First published: 09 July 2022
The aim of this study was to describe and compare family members' experiences of approach in encounters with healthcare professionals and possible feelings of alienation in the professional care within four care contexts: the care of older people, psychiatric care, palliative care and diabetes care.
The design was an explorative cross-sectional survey study. Data were collected in Sweden using the Family Involvement and Alienation Questionnaire-Revised (FIAQ-R). It measures family members' experiences of the healthcare professionals' approach and the family members' feeling of alienation from the provision of professional care.
A total of 1047 questionnaires were distributed to family members using convenient sampling method, of which 294 were included. Data were analysed using rank-based, non-parametric statistical methods.
The results indicated that most respondents experienced a positive actual approach from the healthcare professionals. Many participants rated the importance of approach at a higher level than their actual experience.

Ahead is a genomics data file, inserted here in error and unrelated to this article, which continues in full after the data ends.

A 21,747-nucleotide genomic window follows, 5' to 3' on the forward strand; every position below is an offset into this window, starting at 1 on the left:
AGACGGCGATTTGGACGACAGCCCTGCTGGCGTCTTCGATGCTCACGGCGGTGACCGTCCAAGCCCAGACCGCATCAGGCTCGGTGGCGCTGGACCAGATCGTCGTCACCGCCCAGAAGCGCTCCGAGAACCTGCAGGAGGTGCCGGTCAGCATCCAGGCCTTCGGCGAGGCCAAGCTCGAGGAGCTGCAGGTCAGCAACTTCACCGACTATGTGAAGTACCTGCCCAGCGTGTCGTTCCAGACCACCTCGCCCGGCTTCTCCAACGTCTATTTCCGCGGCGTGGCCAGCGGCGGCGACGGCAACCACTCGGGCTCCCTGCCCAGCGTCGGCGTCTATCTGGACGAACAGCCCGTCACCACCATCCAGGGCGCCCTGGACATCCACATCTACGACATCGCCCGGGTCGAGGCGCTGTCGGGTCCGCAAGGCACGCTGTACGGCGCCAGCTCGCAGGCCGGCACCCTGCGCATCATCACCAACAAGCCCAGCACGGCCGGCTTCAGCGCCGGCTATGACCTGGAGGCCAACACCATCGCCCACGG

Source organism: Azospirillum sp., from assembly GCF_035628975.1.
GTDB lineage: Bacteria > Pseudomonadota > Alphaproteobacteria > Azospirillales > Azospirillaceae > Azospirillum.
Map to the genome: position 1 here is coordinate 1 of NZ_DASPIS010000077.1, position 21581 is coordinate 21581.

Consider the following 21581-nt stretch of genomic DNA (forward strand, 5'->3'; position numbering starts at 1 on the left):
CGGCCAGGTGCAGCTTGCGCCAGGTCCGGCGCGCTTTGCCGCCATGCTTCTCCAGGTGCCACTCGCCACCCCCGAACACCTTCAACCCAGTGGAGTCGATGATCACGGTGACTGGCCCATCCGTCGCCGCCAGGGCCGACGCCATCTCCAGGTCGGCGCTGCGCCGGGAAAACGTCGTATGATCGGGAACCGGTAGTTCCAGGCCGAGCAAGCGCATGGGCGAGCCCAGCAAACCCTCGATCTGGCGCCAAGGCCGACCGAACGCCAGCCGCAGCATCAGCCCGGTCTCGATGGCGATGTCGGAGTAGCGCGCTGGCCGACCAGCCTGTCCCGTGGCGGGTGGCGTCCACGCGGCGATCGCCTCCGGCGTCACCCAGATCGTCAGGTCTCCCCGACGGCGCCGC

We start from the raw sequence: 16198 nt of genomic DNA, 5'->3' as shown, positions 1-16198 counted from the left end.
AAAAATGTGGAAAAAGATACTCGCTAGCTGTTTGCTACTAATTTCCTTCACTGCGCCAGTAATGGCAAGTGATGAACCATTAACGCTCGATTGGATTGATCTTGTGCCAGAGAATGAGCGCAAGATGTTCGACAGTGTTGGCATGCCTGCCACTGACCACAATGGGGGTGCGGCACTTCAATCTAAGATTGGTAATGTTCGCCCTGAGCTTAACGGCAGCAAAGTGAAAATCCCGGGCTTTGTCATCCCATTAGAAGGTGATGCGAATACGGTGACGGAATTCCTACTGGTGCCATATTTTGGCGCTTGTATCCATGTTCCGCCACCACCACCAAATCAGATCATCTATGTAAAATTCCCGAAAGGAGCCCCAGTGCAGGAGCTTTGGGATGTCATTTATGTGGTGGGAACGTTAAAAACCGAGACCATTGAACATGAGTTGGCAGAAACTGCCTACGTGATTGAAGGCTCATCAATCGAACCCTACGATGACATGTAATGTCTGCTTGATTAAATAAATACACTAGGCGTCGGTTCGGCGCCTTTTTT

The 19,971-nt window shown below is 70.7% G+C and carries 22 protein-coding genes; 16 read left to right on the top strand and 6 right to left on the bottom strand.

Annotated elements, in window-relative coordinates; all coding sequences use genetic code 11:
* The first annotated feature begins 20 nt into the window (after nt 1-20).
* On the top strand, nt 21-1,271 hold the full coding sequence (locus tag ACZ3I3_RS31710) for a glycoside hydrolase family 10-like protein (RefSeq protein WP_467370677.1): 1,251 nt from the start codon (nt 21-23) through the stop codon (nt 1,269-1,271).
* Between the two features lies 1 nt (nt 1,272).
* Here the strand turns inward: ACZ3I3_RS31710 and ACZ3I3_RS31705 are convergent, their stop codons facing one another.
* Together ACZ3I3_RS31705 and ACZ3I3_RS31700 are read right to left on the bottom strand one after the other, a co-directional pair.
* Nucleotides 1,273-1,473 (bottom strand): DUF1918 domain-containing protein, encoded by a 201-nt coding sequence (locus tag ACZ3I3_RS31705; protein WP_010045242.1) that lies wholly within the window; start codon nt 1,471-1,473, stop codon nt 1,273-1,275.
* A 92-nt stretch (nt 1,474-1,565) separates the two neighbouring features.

Participants in the context of diabetes care reported a more negative actual approach from the healthcare professionals than did participants in the other contexts and considered the healthcare professionals' approach towards them as being less important. The results for the entire group indicated that the participants felt a low level of alienation from the professional care.
Participants in the context of the care of older people reported significantly lower level of feeling of being alienated than did participants in the contexts of psychiatric care and diabetes care. The differences between participants in diabetes care and other care contexts can possibly be explained by a more fully implemented self-care approach among the patients in diabetes care than in the other care contexts.
Even though the results are quite positive, it is still important that nurses consider a family-centred approach to better adapt to the needs of both the family members and the patients.
- From the artcile
Discussion of the results
The overall aim of this survey study was to describe and compare family members' experiences of approach in encounters with healthcare professionals and possible feelings of alienation in the professional care in the above-mentioned context. T